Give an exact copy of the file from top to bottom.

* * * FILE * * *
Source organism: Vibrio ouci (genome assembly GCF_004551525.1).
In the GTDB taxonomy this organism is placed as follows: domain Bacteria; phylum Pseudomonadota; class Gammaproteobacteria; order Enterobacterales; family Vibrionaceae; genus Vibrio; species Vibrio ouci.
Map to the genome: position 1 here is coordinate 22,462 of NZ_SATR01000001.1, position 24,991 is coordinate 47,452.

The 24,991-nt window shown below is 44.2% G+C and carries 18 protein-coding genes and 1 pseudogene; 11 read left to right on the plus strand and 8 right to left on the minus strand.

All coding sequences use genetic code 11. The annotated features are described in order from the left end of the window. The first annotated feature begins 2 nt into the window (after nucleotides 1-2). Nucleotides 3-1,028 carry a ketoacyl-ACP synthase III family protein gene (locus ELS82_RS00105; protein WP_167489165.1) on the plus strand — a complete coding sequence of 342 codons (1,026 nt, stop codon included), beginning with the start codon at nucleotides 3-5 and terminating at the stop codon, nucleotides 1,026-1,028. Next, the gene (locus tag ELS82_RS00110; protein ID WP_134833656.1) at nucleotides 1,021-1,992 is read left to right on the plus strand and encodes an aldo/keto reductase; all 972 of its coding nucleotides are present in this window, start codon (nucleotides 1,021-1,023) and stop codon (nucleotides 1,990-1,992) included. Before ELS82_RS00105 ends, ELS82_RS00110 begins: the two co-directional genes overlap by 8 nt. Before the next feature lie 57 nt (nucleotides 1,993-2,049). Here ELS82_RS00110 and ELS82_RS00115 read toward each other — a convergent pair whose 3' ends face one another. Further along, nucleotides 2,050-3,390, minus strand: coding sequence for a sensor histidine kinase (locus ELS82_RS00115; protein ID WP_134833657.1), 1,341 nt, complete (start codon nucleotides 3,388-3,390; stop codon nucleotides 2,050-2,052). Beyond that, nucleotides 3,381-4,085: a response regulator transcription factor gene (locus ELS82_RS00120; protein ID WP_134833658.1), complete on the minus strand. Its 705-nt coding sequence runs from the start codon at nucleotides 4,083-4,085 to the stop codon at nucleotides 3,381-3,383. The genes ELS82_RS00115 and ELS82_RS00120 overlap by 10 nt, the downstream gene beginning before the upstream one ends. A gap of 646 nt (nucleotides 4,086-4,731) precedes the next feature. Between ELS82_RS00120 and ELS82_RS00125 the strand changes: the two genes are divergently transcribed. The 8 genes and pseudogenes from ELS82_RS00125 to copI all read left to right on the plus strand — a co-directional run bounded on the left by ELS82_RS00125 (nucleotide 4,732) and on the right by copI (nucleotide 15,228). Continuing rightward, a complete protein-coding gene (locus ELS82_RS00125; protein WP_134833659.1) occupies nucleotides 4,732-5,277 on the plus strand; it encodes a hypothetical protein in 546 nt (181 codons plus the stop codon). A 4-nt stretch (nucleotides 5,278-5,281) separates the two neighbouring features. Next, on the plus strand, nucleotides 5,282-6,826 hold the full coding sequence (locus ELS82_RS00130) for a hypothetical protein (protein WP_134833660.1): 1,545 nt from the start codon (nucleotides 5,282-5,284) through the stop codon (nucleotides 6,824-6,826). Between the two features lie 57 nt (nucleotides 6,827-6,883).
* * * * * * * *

Source organism: Vibrio ouci (genome assembly GCF_004551525.1).
In the GTDB taxonomy this organism is placed as follows: domain Bacteria; phylum Pseudomonadota; class Gammaproteobacteria; order Enterobacterales; family Vibrionaceae; genus Vibrio; species Vibrio ouci.
Map to the genome: position 1 here is coordinate 22,462 of NZ_SATR01000001.1, position 24,991 is coordinate 47,452.

The 24,991-nt window shown below is 44.2% G+C and carries 18 protein-coding genes and 1 pseudogene; 11 read left to right on the plus strand and 8 right to left on the minus strand.

All coding sequences use genetic code 11. The annotated features are described in order from the left end of the window. The first annotated feature begins 2 nt into the window (after nucleotides 1-2). Nucleotides 3-1,028 carry a ketoacyl-ACP synthase III family protein gene (locus ELS82_RS00105; protein WP_167489165.1) on the plus strand — a complete coding sequence of 342 codons (1,026 nt, stop codon included), beginning with the start codon at nucleotides 3-5 and terminating at the stop codon, nucleotides 1,026-1,028. Next, the gene (locus tag ELS82_RS00110; protein ID WP_134833656.1) at nucleotides 1,021-1,992 is read left to right on the plus strand and encodes an aldo/keto reductase; all 972 of its coding nucleotides are present in this window, start codon (nucleotides 1,021-1,023) and stop codon (nucleotides 1,990-1,992) included. Before ELS82_RS00105 ends, ELS82_RS00110 begins: the two co-directional genes overlap by 8 nt. Before the next feature lie 57 nt (nucleotides 1,993-2,049). Here ELS82_RS00110 and ELS82_RS00115 read toward each other — a convergent pair whose 3' ends face one another. Further along, nucleotides 2,050-3,390, minus strand: coding sequence for a sensor histidine kinase (locus ELS82_RS00115; protein ID WP_134833657.1), 1,341 nt, complete (start codon nucleotides 3,388-3,390; stop codon nucleotides 2,050-2,052). Beyond that, nucleotides 3,381-4,085: a response regulator transcription factor gene (locus ELS82_RS00120; protein ID WP_134833658.1), complete on the minus strand. Its 705-nt coding sequence runs from the start codon at nucleotides 4,083-4,085 to the stop codon at nucleotides 3,381-3,383. The genes ELS82_RS00115 and ELS82_RS00120 overlap by 10 nt, the downstream gene beginning before the upstream one ends. A gap of 646 nt (nucleotides 4,086-4,731) precedes the next feature. Between ELS82_RS00120 and ELS82_RS00125 the strand changes: the two genes are divergently transcribed. The 8 genes and pseudogenes from ELS82_RS00125 to copI all read left to right on the plus strand — a co-directional run bounded on the left by ELS82_RS00125 (nucleotide 4,732) and on the right by copI (nucleotide 15,228). Continuing rightward, a complete protein-coding gene (locus ELS82_RS00125; protein WP_134833659.1) occupies nucleotides 4,732-5,277 on the plus strand; it encodes a hypothetical protein in 546 nt (181 codons plus the stop codon). A 4-nt stretch (nucleotides 5,278-5,281) separates the two neighbouring features. Next, on the plus strand, nucleotides 5,282-6,826 hold the full coding sequence (locus ELS82_RS00130) for a hypothetical protein (protein WP_134833660.1): 1,545 nt from the start codon (nucleotides 5,282-5,284) through the stop codon (nucleotides 6,824-6,826). Between the two features lie 57 nt (nucleotides 6,827-6,883).